We called Poyner a dark horse last year and he still holds the label, even though he recorded a 0.94 ERA/0.78 WHIP in 27 appearances with Portland. A lefty with deception, his fastball typically is at 89-90 mph. We’ll see how it plays in Triple-A.

13. Alex Scherff (NR), 20, starting pitcher

The best high school player in Texas in 2017, Scherff was selected by Boston in the fifth round and signed for $700,000. He has a mid-90s fastball with an advanced change-up. Scherff did not pitch after being drafted and could make his pro debut in Lowell.

14. Bobby Dalbec (18), 22, third base

Dalbec was hampered with a wrist injury and played only 78 games in Greenville (.246/.782 OPS). He struck out 123 times in 329 plate appearances. Still, he’s a huge talent and should be in Salem with a shot at Portland by next summer.

15. Ben Taylor (NR), 25, relief pitcher

Taylor won the spring competition for the final bullpen spot in Boston. Bouncing between the majors and Triple-A, Taylor made 14 major league appearances. He had ups and downs (eight of his 10 runs allowed came in three games).

16. Chandler Shepherd (15), 25, pitcher

A reliever in Pawtucket last year (4.07 ERA/1.29 WHIP), Shepherd has made starts in the Mexican Winter League and might be converted to the rotation. He does have a workable fastball/slider/change-up mix and Boston needs starting depth.

17. Justin Haley (14), 26, starting pitcher

Speaking of starting depth, Haley gives Boston that, and major league experience. A Rule V pick of the Twins, Haley made 10 appearances (6.00 ERA, 14 strikeouts in 18 innings) before being returned to Boston.

18. Jake Cosart (21), 24, relief pitcher

Cosart was the Wild Thing with his high 90s fastball before the All-Star break in Portland (24 strikeouts/33 walks in 281/3 innings, with 4.45 ERA/1.73 WHIP). He adjusted in the second half: 28 strikeouts/eight walks in 21 innings.

19. Danny Mars (NR), 23, outfielder

The 6-foot, 195-pound Mars showed a little power (six homers) for the first time but that’s not his game. He simply hits, leading Portland with a .304 average (.754 OPS). Mars will take his underappreciated talents to Triple-A.

20. Dedgar Jimenez (NR), 22, starting pitcher

A lefty with a high-80s fastball, Jimenez relies on deception and command. He was 10-3 in Salem with a 3.07 ERA. He moved to Portland, going 5-0 with a 2.91 ERA in eight starts. He’ll be back in Double-A to keep proving himself.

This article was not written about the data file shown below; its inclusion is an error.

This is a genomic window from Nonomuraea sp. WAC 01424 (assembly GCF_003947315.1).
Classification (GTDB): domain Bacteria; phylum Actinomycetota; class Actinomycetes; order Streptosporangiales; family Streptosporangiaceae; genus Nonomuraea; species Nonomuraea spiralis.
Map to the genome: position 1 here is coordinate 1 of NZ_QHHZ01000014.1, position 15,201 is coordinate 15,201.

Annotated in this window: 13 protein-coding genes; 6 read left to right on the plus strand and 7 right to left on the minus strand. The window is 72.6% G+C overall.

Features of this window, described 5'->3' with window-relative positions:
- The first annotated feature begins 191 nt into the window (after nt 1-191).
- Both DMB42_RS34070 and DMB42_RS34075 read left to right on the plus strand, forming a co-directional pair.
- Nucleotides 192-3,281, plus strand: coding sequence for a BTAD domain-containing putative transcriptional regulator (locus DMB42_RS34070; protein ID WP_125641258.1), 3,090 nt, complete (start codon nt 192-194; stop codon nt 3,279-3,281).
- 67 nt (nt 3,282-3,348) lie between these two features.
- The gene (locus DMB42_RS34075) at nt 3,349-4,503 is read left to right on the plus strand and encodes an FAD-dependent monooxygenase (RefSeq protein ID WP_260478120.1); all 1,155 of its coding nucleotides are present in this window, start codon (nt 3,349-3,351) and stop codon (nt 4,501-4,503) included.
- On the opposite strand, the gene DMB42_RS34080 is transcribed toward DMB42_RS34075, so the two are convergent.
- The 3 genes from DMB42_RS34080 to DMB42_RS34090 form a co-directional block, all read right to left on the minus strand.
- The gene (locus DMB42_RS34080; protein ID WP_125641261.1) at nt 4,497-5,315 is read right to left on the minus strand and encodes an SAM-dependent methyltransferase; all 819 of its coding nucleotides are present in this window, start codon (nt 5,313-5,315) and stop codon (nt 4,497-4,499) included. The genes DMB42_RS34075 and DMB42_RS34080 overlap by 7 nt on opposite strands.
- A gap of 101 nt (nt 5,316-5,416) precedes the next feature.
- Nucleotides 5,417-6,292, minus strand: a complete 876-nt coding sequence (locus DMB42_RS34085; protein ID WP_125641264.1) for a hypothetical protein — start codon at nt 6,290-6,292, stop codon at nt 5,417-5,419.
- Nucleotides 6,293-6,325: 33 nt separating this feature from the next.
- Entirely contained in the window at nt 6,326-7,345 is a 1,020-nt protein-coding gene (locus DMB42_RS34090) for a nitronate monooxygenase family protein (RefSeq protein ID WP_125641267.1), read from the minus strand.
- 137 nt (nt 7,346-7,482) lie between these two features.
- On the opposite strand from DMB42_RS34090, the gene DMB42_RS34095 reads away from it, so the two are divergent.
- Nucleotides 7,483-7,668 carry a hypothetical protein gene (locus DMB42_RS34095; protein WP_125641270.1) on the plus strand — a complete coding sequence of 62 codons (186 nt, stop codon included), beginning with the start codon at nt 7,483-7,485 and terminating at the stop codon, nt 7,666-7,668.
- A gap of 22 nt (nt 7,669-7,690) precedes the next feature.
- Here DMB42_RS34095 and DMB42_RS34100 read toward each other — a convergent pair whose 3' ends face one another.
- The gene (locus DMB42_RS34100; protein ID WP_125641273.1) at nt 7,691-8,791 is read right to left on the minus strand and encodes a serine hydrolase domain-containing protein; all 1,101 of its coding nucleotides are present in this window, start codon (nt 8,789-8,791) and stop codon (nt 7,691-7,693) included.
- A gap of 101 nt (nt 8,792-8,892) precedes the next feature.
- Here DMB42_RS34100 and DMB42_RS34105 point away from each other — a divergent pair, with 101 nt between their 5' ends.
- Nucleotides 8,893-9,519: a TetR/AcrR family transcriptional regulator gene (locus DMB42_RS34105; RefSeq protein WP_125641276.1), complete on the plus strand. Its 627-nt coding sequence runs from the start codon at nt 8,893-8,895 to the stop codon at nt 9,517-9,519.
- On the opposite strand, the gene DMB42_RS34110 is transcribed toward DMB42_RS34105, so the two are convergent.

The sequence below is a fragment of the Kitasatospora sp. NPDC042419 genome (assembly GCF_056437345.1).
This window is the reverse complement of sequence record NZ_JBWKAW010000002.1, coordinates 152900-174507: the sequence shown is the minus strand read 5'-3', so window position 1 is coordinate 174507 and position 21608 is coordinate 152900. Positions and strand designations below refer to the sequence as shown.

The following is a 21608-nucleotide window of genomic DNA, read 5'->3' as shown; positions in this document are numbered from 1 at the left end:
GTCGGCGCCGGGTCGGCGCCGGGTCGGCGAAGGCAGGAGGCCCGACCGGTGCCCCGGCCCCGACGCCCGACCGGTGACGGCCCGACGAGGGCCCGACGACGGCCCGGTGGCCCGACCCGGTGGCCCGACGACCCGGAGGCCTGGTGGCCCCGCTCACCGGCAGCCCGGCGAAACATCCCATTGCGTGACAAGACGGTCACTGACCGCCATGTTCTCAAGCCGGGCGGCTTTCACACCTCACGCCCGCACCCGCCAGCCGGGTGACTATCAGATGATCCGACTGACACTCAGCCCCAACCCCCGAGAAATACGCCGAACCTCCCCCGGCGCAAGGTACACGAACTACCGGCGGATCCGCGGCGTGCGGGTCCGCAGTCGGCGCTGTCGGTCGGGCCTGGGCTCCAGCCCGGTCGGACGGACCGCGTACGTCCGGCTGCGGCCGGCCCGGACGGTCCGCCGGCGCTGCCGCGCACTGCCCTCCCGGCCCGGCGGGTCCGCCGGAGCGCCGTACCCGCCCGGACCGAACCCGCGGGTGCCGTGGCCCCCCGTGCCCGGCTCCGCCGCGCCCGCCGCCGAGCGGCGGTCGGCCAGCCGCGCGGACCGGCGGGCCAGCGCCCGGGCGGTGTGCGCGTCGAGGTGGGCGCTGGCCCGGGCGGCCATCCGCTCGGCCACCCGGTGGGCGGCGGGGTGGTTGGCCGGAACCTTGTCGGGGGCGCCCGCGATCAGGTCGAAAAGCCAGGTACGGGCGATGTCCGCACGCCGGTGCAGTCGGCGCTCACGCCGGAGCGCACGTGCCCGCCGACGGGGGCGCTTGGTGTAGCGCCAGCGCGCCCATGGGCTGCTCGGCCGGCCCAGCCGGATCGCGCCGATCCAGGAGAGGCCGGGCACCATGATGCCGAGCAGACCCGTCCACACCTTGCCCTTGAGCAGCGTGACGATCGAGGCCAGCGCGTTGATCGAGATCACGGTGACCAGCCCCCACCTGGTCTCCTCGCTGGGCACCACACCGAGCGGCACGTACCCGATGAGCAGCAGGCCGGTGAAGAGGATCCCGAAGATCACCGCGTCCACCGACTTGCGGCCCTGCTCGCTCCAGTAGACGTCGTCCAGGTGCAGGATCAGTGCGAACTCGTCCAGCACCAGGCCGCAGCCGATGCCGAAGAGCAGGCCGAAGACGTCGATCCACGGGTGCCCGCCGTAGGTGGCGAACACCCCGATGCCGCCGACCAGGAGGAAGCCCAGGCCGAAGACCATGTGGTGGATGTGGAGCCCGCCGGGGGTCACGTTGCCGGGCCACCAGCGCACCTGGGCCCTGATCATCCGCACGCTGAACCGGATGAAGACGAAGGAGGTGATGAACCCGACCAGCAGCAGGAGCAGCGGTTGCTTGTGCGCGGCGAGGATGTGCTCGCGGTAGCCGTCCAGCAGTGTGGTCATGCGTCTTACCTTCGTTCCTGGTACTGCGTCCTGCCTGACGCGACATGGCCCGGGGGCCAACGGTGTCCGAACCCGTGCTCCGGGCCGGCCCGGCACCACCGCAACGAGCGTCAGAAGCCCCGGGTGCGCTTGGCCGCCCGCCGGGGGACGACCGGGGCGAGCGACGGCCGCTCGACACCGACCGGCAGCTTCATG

21. Josh Ockimey (NR), 22, first base

An intriguing power prospect, Ockimey hit 18 home runs in Greenville in 2016 (batting only .226). Last year he batted .275 with 11 homers for Salem in 100 games. After 33 games in Portland (.272, three homers), he will return to Hadlock Field next summer.

22. Cole Brannen (NR), 19, outfielder

Boston’s second-round draft pick in 2017 out of high school. Brannen received a $1.3 million signing bonus. Considered a five-tool player, Brannen likely will be in short-season Lowell again in 2018. Portland by 2020?

23. Ty Buttrey (NR), 25, relief pitcher

Buttrey is still adjusting to a bullpen role but the Red Sox like what they see, putting him on the 40-man roster. The fastball can hit 100 mph. As he masters his secondary pitches, Buttrey could be a force. He will be in Pawtucket in 2018 with a chance for a call-up.

24. Kyle Martin (13), 27, reliever

Martin was put on the 40-man roster before last season. Now he’s looking to rebound after a 4.36 ERA /1.53 WHIP in Pawtucket (50 strikeouts/26 walks in 532/3 innings). As Boston builds depth, Martin cannot afford another so-so season.

25. Roniel Raudes (19), 19, starting pitcher

After a breakout 2016 season in Greenville, Raudes struggled in Salem (4-7, 4.50 ERA/1.53 WHIP). He’s still young with a polished three-pitch mix. Raudes will get another shot in Salem with a chance at Double-A possible in 2018.

26. Williams Jerez (26), 25, relief pitcher

Jerez was put back on the 40-man roster as the Red Sox hope the tall lefty with a 93 mph fastball continues to progress. Jerez is in his fifth season as a pitcher (he was drafted as an outfielder). He spent most of 2017 in Portland and will move to Triple-A in 2018.

27. Aneury Tavarez (16), 25, outfielder

Tavarez looked like he was going to make the Orioles’ roster last spring after being a Rule V pick. But he was promptly returned to the Red Sox organization and had an injury-plagued season (58 games). He’ll be in the Pawtucket outfield this year.

28. Hildemaro Requena (NR), 20, pitcher

There were better-known pitching prospects in Greenville last year (Darwinzon Hernandez, for example), but none more effective than Requena (1.98 ERA). He started his last eight games (7-0, 0.59) and will go to Salem in 2018.

29. Jeremy Barfield (NR), 29, outfielder

A wonderful underdog story, Barfield went from the independent leagues to batting .288 with 27 home runs in 92 games for Portland. Counting his indy games and late-season promotion to Pawtucket, Barfield hit 37 home runs. The question: Can he keep it up?

30. Jake Romanski (29), 27, catcher

After a stellar season in Portland in 2016 (.308/.751 OPS), Romanski was suspended 50 games for using amphetamines and struggled when he returned (.233/.529 OPS). He’s still Boston’s best minor-league catcher and gives the Red Sox needed depth.